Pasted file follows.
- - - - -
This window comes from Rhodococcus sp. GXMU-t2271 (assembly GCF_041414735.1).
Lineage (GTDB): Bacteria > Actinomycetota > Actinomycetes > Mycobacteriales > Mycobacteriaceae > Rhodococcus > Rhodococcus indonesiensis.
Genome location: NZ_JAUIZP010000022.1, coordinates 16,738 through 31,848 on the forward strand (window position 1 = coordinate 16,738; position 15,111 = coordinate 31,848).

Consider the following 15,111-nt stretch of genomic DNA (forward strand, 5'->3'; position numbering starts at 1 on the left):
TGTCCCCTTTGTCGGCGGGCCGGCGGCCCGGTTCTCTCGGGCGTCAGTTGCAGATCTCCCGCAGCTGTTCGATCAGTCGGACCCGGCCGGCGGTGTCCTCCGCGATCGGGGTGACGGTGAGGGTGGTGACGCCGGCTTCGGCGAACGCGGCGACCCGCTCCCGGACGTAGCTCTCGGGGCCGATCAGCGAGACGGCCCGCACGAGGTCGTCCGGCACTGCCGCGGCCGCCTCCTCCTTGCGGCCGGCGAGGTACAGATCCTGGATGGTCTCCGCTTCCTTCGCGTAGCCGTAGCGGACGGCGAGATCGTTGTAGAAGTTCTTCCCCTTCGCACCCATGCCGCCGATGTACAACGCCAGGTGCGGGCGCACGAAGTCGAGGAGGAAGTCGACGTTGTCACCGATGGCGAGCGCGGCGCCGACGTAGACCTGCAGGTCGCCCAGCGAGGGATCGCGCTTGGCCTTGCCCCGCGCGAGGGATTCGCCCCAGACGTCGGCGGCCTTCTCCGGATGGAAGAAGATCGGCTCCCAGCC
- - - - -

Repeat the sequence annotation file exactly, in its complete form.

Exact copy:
This window comes from Rhodococcus sp. GXMU-t2271 (assembly GCF_041414735.1).
Lineage (GTDB): Bacteria > Actinomycetota > Actinomycetes > Mycobacteriales > Mycobacteriaceae > Rhodococcus > Rhodococcus indonesiensis.
Genome location: NZ_JAUIZP010000022.1, coordinates 16,738 through 31,848 on the forward strand (window position 1 = coordinate 16,738; position 15,111 = coordinate 31,848).

Consider the following 15,111-nt stretch of genomic DNA (forward strand, 5'->3'; position numbering starts at 1 on the left):
TGTCCCCTTTGTCGGCGGGCCGGCGGCCCGGTTCTCTCGGGCGTCAGTTGCAGATCTCCCGCAGCTGTTCGATCAGTCGGACCCGGCCGGCGGTGTCCTCCGCGATCGGGGTGACGGTGAGGGTGGTGACGCCGGCTTCGGCGAACGCGGCGACCCGCTCCCGGACGTAGCTCTCGGGGCCGATCAGCGAGACGGCCCGCACGAGGTCGTCCGGCACTGCCGCGGCCGCCTCCTCCTTGCGGCCGGCGAGGTACAGATCCTGGATGGTCTCCGCTTCCTTCGCGTAGCCGTAGCGGACGGCGAGATCGTTGTAGAAGTTCTTCCCCTTCGCACCCATGCCGCCGATGTACAACGCCAGGTGCGGGCGCACGAAGTCGAGGAGGAAGTCGACGTTGTCACCGATGGCGAGCGCGGCGCCGACGTAGACCTGCAGGTCGCCCAGCGAGGGATCGCGCTTGGCCTTGCCCCGCGCGAGGGATTCGCCCCAGACGTCGGCGGCCTTCTCCGGATGGAAGAAGATCGGCTCCCAGCC